Lookalike descendant of WWI pilot Albert Ball follows his footsteps

Lookalike descendant of WWI pilot Captain Albert Ball who the Red Baron hailed as the ‘best flying Englishman’ follows in his footsteps by joining the Navy to work on helicopters

  • James Wilde is descended from the World War One hero Captain Albert Ball  
  • Captain Ball earned five awards for valour in just one year of flying planes 
  • In his final moments he was seen pursuing the brother of Germany’s Red Baron
  • Now lookalike Mr Wilde is headed for specialist aviation training in Cornwall 

The young descendant of a World War One pilot who was hailed as the ‘best flying Englishman’ by the Red Baron is now following in his footsteps.

Air engineering technician James Wilde traces his lineage back to Captain Albert Ball, one of Britain’s most decorated pilots who was once its leading flying ace.

Captain Ball’s death at just 20 years old on the Western Front in 1917 sparked a national mourning after the young pilot achieved an incredible 44 victories in just one year of flying.

After his death, famous German fighter pilot Manfred von Richthofen – better known as the Red Baron – said he was ‘by far the best English flying man’.

Air Engineering Technician Wilde, 17, is now following in his footsteps in the Royal Navy – and he bears a striking resemblance to the daring airman.

Captain Albert Ball (left) earned five awards for valour in just one year of flying and was so courageous he complained when bad weather stopped him fighting. Now his descendant, James Wilde (right), is undertaking specialist aviation training in Cornwall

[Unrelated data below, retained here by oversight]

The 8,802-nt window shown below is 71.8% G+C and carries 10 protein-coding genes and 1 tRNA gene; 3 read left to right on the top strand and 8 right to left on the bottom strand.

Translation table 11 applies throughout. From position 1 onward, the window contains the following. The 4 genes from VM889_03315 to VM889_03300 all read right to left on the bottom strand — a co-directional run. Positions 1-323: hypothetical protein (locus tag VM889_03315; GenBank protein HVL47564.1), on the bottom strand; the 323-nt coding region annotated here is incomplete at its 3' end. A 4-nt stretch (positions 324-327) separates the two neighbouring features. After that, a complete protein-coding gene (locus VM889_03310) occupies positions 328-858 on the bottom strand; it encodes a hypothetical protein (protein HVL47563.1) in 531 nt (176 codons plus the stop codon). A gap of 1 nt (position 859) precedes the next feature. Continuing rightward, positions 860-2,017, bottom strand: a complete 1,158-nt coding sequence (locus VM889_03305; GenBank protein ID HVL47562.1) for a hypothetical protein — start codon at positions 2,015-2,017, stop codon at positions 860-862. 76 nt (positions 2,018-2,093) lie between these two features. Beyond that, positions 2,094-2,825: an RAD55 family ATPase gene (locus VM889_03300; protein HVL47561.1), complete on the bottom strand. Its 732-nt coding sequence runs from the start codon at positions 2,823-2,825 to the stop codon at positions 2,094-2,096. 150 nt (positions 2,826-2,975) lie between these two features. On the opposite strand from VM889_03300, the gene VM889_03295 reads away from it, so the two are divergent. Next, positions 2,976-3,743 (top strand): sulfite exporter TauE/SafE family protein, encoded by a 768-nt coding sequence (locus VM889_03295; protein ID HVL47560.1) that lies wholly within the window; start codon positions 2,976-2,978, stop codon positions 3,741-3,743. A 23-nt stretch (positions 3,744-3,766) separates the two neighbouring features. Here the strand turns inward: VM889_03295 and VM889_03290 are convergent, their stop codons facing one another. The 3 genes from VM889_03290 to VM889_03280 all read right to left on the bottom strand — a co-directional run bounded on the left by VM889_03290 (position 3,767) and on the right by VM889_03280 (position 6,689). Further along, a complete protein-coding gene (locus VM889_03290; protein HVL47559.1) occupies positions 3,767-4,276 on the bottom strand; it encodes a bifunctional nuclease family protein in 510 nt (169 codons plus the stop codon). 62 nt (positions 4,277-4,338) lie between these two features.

The young man has just qualified at HMS Sultan in Gosport, Hants, where he was taught the basic principles of flight, flight safety and aircraft maintenance.

After passing out of Phase 2a training he will go onto further specialist aviation training at Royal Naval Air Station Culdrose in Helston, Cornwall.

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The teenager will learn how to work on Merlin MK2 helicopters, known as Submarine Hunters, rather than the Nieuport 17 French fighter plane flown by Captain Ball.

Wilde, from Gosport, says his family ‘have always talked proudly’ about his illustrious war career and achievements.

Mr Wilde (pictured) is following in the footsteps of one of the country’s most venerated fighters 

Captain Ball was only 19 when he got his wings and was flying for just one year before his death in May 1917.

Following a dogfight over France, Cpt Ball crashed down into a field and died. 

He was posthumously recognised and awarded the prestigious Victoria Cross.

AET Wilde said: ‘After leaving school Albert Ball began his working life as an engineer and just like him I’m following that route now.

‘Now qualified out of HMS Sultan, I will go on to train on a different route to my great-great-grandfather.

‘He went on to become a fighter pilot and I will be learning to work on Merlin MK2 at RNAS Culdrose.’

During his studies, he came face-to-face with his ancestral past – especially while taking time out to look around HMS Sultan’s Air Museum.

He added: ‘Visiting the Air Museum at Sultan has taught me and my family a lot more about my ancestor and the thought of being in the same place and walking some of his footsteps is amazing.’